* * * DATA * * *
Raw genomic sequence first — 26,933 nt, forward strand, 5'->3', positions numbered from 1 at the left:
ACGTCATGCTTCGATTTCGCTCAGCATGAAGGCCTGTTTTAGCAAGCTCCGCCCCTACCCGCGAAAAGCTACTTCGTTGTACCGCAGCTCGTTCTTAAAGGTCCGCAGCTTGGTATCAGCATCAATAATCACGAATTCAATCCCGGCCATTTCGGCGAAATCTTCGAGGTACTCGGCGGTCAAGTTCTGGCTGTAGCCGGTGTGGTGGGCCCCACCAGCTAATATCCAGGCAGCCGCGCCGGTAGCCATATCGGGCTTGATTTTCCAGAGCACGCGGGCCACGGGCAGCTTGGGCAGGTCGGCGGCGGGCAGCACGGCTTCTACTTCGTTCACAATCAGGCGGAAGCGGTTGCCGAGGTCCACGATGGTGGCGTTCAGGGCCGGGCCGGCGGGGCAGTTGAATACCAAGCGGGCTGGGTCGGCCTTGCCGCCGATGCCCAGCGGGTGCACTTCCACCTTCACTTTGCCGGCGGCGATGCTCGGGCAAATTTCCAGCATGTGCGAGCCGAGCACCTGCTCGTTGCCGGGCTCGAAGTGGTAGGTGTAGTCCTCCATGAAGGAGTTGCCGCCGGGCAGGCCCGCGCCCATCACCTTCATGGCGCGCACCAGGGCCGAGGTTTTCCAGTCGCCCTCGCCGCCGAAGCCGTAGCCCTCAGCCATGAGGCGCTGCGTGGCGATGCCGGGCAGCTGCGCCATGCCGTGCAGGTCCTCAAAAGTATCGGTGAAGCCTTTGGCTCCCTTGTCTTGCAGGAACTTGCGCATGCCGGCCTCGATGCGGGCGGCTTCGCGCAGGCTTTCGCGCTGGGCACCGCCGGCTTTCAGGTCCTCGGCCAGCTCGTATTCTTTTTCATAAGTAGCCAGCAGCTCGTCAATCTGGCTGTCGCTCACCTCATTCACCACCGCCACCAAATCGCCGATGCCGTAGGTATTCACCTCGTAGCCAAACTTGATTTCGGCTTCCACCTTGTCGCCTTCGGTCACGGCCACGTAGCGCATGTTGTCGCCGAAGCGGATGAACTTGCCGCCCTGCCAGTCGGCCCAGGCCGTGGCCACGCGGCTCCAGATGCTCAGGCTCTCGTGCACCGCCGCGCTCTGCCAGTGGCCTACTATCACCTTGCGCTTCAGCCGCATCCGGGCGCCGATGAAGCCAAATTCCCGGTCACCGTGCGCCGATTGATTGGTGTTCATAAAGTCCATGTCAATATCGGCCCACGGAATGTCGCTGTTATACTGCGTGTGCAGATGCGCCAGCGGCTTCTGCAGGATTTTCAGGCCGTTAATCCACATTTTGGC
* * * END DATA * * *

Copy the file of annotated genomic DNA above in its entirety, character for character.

Raw genomic sequence first — 26,933 nt, forward strand, 5'->3', positions numbered from 1 at the left:
ACGTCATGCTTCGATTTCGCTCAGCATGAAGGCCTGTTTTAGCAAGCTCCGCCCCTACCCGCGAAAAGCTACTTCGTTGTACCGCAGCTCGTTCTTAAAGGTCCGCAGCTTGGTATCAGCATCAATAATCACGAATTCAATCCCGGCCATTTCGGCGAAATCTTCGAGGTACTCGGCGGTCAAGTTCTGGCTGTAGCCGGTGTGGTGGGCCCCACCAGCTAATATCCAGGCAGCCGCGCCGGTAGCCATATCGGGCTTGATTTTCCAGAGCACGCGGGCCACGGGCAGCTTGGGCAGGTCGGCGGCGGGCAGCACGGCTTCTACTTCGTTCACAATCAGGCGGAAGCGGTTGCCGAGGTCCACGATGGTGGCGTTCAGGGCCGGGCCGGCGGGGCAGTTGAATACCAAGCGGGCTGGGTCGGCCTTGCCGCCGATGCCCAGCGGGTGCACTTCCACCTTCACTTTGCCGGCGGCGATGCTCGGGCAAATTTCCAGCATGTGCGAGCCGAGCACCTGCTCGTTGCCGGGCTCGAAGTGGTAGGTGTAGTCCTCCATGAAGGAGTTGCCGCCGGGCAGGCCCGCGCCCATCACCTTCATGGCGCGCACCAGGGCCGAGGTTTTCCAGTCGCCCTCGCCGCCGAAGCCGTAGCCCTCAGCCATGAGGCGCTGCGTGGCGATGCCGGGCAGCTGCGCCATGCCGTGCAGGTCCTCAAAAGTATCGGTGAAGCCTTTGGCTCCCTTGTCTTGCAGGAACTTGCGCATGCCGGCCTCGATGCGGGCGGCTTCGCGCAGGCTTTCGCGCTGGGCACCGCCGGCTTTCAGGTCCTCGGCCAGCTCGTATTCTTTTTCATAAGTAGCCAGCAGCTCGTCAATCTGGCTGTCGCTCACCTCATTCACCACCGCCACCAAATCGCCGATGCCGTAGGTATTCACCTCGTAGCCAAACTTGATTTCGGCTTCCACCTTGTCGCCTTCGGTCACGGCCACGTAGCGCATGTTGTCGCCGAAGCGGATGAACTTGCCGCCCTGCCAGTCGGCCCAGGCCGTGGCCACGCGGCTCCAGATGCTCAGGCTCTCGTGCACCGCCGCGCTCTGCCAGTGGCCTACTATCACCTTGCGCTTCAGCCGCATCCGGGCGCCGATGAAGCCAAATTCCCGGTCACCGTGCGCCGATTGATTGGTGTTCATAAAGTCCATGTCAATATCGGCCCACGGAATGTCGCTGTTATACTGCGTGTGCAGATGCGCCAGCGGCTTCTGCAGGATTTTCAGGCCGTTAATCCACATTTTGGC